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Patching Becoming a Major Resource Drain for Companies

Need to stay on top of threats such as Blaster poses burden to users

August 18, 2003 12:00 PM ET

Computerworld - Last week's W32.Blaster worm, which affected thousands of computers worldwide running Windows operating systems, highlighted the enormous challenge companies face in keeping their systems up to date with patches for vulnerabilities, users said.
Companies that, ahead of Blaster's rampage, had installed Microsoft Corp.'s patch for a flaw identified last month said they felt no effect from the worm. But the seemingly constant work involved in guarding against such worms is becoming a burden that could prove unsustainable over time, users said.
"The thing about patching is that it is so darn reactive. And that can kill you," said Dave Jahne, a senior security analyst at Phoenix-based Banner Health System, which runs 22 hospitals.
"You need to literally drop everything else to go take care of [patching]. And the reality is, we only have a finite amount of resources" to do that, Jahne said.
Banner had to patch more than 500 servers and 8,000 workstations to protect itself against the vulnerability that Blaster exploited. "I can tell you, it's been one heck of an effort on a lot of people's part to do that," Jahne added.
For the longer term, Banner is studying the feasibility of partitioning its networks in order to minimize the effect of vulnerabilities, he said.
Adding to the patching problem is the fact that companies, especially larger and more distributed ones, need time to properly test each patch before they can deploy it, said Art Manion, an Internet security consultant at the CERT Coordination Center at Carnegie Mellon University in Pittsburgh.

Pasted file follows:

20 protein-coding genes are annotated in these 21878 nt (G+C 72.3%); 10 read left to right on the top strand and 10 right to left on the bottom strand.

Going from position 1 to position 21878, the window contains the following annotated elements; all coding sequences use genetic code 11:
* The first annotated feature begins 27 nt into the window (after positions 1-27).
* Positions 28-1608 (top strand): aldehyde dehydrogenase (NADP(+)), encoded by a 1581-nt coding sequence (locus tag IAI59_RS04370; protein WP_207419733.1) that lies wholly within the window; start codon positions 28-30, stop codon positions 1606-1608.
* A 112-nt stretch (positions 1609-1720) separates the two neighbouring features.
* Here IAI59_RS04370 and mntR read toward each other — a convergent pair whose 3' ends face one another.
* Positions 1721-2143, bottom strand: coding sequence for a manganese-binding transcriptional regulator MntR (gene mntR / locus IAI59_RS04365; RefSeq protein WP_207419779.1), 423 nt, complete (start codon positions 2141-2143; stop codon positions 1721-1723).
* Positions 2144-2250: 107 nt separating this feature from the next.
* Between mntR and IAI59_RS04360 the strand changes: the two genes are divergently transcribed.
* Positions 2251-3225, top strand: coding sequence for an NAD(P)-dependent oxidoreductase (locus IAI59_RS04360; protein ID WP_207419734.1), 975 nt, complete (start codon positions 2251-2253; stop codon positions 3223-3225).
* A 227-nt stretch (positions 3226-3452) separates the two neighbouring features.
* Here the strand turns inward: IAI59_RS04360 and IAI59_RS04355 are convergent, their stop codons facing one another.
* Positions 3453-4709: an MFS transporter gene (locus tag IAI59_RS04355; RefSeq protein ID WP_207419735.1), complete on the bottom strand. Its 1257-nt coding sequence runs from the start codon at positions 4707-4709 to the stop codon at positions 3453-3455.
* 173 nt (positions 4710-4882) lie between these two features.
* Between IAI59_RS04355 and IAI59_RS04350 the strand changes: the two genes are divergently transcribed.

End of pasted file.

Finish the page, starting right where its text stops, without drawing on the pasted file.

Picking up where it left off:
That's because patches haven't always worked or have broken the applications they were meant to protect, said Marc Willebeek-LeMair, chief technology officer at TippingPoint Technologies Inc., an Austin-based vendor of intrusion-prevention products.
Companies also need to schedule downtime in advance to deploy such patches, said Kevin Ott, vice president of technology at Terra Nova Trading LLC, a Chicago-based financial services firm.
"We work in a 24-by-7 environment, so there is a limited scope for downtime" in which to deploy patches, he said.
But the stunning quickness at which Blaster exploited Windows' remote procedure call vulnerability is a sign that companies are going to have to respond to new threats even faster than they do today, said Chuck Adams, chief security officer at NetSolve Inc., an IT services company in Austin.
Although worms such as SQL Slammer didn't appear until eight months after the vulnerability was announced, Blaster was released in just one month, Adams said.
That means companies will need to somehow find ways to lessen the time it takes to test and deploy patches, said Vivek Kundra,

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